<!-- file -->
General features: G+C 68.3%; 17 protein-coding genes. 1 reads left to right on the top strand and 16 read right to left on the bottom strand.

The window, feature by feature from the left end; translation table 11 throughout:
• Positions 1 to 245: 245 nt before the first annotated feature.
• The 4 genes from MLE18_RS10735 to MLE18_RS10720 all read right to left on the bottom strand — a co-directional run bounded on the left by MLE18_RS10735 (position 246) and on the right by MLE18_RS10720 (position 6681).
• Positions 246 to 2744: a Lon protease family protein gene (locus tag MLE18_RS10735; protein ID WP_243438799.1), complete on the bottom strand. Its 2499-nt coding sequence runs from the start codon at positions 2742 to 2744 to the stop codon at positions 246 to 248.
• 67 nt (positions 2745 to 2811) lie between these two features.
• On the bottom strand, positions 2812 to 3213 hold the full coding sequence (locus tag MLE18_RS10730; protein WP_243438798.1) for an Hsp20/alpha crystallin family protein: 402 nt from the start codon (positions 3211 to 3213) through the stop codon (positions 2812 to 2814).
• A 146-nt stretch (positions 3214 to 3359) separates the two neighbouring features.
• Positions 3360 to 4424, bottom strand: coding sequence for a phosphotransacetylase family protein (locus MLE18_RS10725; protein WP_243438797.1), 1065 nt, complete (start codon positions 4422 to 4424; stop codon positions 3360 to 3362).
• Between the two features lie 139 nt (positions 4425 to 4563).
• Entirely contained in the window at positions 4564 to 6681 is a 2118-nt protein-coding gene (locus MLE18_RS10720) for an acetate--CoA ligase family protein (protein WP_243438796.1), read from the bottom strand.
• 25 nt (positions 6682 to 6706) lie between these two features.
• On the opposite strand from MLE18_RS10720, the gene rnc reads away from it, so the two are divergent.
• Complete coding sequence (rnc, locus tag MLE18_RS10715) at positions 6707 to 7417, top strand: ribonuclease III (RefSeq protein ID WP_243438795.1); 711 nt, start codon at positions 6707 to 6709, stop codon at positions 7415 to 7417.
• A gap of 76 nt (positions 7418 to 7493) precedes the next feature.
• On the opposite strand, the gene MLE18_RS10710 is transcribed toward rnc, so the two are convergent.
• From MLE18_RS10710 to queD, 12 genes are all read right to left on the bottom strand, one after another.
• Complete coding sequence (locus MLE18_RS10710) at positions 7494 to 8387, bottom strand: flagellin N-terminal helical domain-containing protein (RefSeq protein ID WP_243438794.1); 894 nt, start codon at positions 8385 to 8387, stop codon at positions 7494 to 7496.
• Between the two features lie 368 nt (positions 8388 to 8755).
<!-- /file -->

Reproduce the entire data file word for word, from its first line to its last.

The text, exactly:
General features: G+C 68.3%; 17 protein-coding genes. 1 reads left to right on the top strand and 16 read right to left on the bottom strand.

The window, feature by feature from the left end; translation table 11 throughout:
• Positions 1 to 245: 245 nt before the first annotated feature.
• The 4 genes from MLE18_RS10735 to MLE18_RS10720 all read right to left on the bottom strand — a co-directional run bounded on the left by MLE18_RS10735 (position 246) and on the right by MLE18_RS10720 (position 6681).
• Positions 246 to 2744: a Lon protease family protein gene (locus tag MLE18_RS10735; protein ID WP_243438799.1), complete on the bottom strand. Its 2499-nt coding sequence runs from the start codon at positions 2742 to 2744 to the stop codon at positions 246 to 248.
• 67 nt (positions 2745 to 2811) lie between these two features.
• On the bottom strand, positions 2812 to 3213 hold the full coding sequence (locus tag MLE18_RS10730; protein WP_243438798.1) for an Hsp20/alpha crystallin family protein: 402 nt from the start codon (positions 3211 to 3213) through the stop codon (positions 2812 to 2814).
• A 146-nt stretch (positions 3214 to 3359) separates the two neighbouring features.
• Positions 3360 to 4424, bottom strand: coding sequence for a phosphotransacetylase family protein (locus MLE18_RS10725; protein WP_243438797.1), 1065 nt, complete (start codon positions 4422 to 4424; stop codon positions 3360 to 3362).
• Between the two features lie 139 nt (positions 4425 to 4563).
• Entirely contained in the window at positions 4564 to 6681 is a 2118-nt protein-coding gene (locus MLE18_RS10720) for an acetate--CoA ligase family protein (protein WP_243438796.1), read from the bottom strand.
• 25 nt (positions 6682 to 6706) lie between these two features.
• On the opposite strand from MLE18_RS10720, the gene rnc reads away from it, so the two are divergent.
• Complete coding sequence (rnc, locus tag MLE18_RS10715) at positions 6707 to 7417, top strand: ribonuclease III (RefSeq protein ID WP_243438795.1); 711 nt, start codon at positions 6707 to 6709, stop codon at positions 7415 to 7417.
• A gap of 76 nt (positions 7418 to 7493) precedes the next feature.
• On the opposite strand, the gene MLE18_RS10710 is transcribed toward rnc, so the two are convergent.
• From MLE18_RS10710 to queD, 12 genes are all read right to left on the bottom strand, one after another.
• Complete coding sequence (locus MLE18_RS10710) at positions 7494 to 8387, bottom strand: flagellin N-terminal helical domain-containing protein (RefSeq protein ID WP_243438794.1); 894 nt, start codon at positions 8385 to 8387, stop codon at positions 7494 to 7496.
• Between the two features lie 368 nt (positions 8388 to 8755).